In July, some of the responsibility for the funding of schools was transferred from regional governments to the more local municipal governments. Cities and municipalities are given funding directly by the Finance Ministry, which they spend in a number of areas, including education.

Politicians said decentralisation was introduced to get more money into the right hands, but some school leaders say they haven't seen any changes.

"Our school hasn't seen any more money coming yet. I don't see any positive changes," says Lýdia Želinská, who is the principal's assistant of an elementary school on Bieloruská Street in Bratislava.

Regional politicians blame the Finance Ministry, which, they say, simply doesn't allocate enough funds. Pavel Blažej from the Education Department of Bratislava's regional government says the Bratislava region needs Sk750 million ($18 million) for the repair of numerous school roofs, but that money is not forthcoming.

"Every year we assign a certain amount of money for schools in poor condition, but what the state budget gives us is not enough. Another problem is that some schools don't [realise they are entitled to ask for money for repairs]," explains Blažej.

School leaders in the east of the country say they have more to complain about than their counterparts in the capital, touching on traditional tensions between the richer west and poorer east.

"All the money (from the Finance Ministry) goes to Bratislava and to the rest of the western part of the country, and the poor east gets all the crumbs," says František Slebodník, mayor of the eastern town of Spišské Podhradie, adding that state seems to finance everything but schools. "One can only cry," he says.

If the money is just not there, educators say other solutions to the problems need to be found so that Slovak children can continue going to school. One suggestion is to fund repairs with money that is being currently used elsewhere in the sector, for example, by cutting staff. Merging some schools under one principal is one measure proposed as part of the rationalization process currently underway. In the future, it is likely that three schools will share one principal.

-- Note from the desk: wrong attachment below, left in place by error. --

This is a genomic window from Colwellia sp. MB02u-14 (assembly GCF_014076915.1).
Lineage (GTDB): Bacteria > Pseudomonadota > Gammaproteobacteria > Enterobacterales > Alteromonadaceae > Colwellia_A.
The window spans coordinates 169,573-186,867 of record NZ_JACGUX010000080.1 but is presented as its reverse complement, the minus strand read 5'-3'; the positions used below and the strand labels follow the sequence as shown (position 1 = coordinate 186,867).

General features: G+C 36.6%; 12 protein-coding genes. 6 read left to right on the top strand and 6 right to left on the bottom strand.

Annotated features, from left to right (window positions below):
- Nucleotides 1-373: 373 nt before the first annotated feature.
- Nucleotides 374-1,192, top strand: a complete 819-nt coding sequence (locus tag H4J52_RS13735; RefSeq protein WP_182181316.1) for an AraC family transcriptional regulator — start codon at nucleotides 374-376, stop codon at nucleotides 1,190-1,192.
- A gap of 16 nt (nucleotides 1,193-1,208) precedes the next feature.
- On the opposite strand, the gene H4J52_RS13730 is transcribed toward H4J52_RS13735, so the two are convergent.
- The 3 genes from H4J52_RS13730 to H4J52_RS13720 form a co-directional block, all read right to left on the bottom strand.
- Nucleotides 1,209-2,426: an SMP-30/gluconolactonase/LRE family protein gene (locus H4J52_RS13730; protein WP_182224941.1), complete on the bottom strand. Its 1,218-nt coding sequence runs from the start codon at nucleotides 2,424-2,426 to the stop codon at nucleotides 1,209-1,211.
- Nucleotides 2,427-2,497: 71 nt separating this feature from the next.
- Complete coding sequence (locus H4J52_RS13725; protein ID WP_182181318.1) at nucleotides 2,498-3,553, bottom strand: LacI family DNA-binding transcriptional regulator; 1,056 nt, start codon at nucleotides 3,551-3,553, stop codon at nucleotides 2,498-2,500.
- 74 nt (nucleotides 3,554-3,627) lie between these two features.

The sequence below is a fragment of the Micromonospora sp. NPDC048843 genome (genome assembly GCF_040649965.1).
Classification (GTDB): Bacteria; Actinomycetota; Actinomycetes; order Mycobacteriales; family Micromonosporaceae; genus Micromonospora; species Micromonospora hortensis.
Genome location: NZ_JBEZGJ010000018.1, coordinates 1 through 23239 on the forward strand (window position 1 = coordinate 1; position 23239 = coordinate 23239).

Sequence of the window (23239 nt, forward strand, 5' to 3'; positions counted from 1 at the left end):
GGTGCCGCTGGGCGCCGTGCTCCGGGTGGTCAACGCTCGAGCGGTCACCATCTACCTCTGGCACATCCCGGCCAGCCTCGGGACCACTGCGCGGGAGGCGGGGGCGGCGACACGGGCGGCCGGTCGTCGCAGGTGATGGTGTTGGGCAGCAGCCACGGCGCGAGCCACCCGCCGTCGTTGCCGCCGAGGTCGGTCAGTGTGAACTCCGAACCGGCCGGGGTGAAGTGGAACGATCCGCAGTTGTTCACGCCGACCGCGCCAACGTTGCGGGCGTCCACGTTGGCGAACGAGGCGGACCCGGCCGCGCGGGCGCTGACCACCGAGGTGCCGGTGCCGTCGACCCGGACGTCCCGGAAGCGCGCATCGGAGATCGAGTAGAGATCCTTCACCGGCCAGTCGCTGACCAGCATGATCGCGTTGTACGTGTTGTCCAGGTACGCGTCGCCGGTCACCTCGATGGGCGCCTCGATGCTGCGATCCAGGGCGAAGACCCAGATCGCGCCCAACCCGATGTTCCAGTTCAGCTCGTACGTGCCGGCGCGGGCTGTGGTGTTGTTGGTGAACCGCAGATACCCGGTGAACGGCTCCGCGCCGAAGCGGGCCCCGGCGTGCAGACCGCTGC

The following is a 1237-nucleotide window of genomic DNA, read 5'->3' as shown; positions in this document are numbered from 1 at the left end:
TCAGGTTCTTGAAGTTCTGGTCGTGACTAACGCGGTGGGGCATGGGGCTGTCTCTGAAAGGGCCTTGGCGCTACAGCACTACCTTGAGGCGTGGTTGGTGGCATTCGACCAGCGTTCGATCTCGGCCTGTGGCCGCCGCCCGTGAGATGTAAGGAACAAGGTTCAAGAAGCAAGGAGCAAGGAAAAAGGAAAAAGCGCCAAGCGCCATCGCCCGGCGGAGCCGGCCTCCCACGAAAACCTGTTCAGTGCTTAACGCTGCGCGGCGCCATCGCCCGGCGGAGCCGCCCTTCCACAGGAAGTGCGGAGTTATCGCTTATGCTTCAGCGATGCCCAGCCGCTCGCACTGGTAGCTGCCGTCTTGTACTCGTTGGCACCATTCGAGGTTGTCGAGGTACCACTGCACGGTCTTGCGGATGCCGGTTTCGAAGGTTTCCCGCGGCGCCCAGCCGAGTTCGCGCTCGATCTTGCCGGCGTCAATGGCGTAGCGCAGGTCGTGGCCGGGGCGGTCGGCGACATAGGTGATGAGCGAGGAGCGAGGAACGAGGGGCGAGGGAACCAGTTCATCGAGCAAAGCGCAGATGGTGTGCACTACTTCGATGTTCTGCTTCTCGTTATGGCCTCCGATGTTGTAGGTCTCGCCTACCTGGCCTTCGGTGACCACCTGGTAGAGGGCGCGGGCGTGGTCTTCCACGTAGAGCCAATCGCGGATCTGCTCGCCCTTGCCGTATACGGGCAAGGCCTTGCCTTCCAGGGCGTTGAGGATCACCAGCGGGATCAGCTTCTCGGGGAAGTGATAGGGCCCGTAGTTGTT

Another suggestion is to collect donations for repairs from whoever is willing to pay. Donors are usually parents or graduates of the schools in question.

At the elementary school on Bieloruská Street in Bratislava, parents and others who rent the gyms after 18:00 provide a little bit of extra cash, according to principal's assistant Želinská.

In addition, the school uses the cheapest labour possible in order to save some money.

"We used to have convicts painting for us because it was cheaper for the school board," she laughs.

Despite the efforts to save and raise money, the problems persist, adding obstacle after obstacle to the teaching process. One problem at the school on Bieloruská Street is large holes in the walls, with the gaps "so huge that teachers in different classrooms hear each other speaking," says Želinská.

But as with many schools, this Bratislava school's main problem is the atrocious condition of its roof.

"We have to put buckets on the floor to catch the water every time it rains," Želinská says. "In Slovakia, every school that is 30 years old, like ours, has this problem."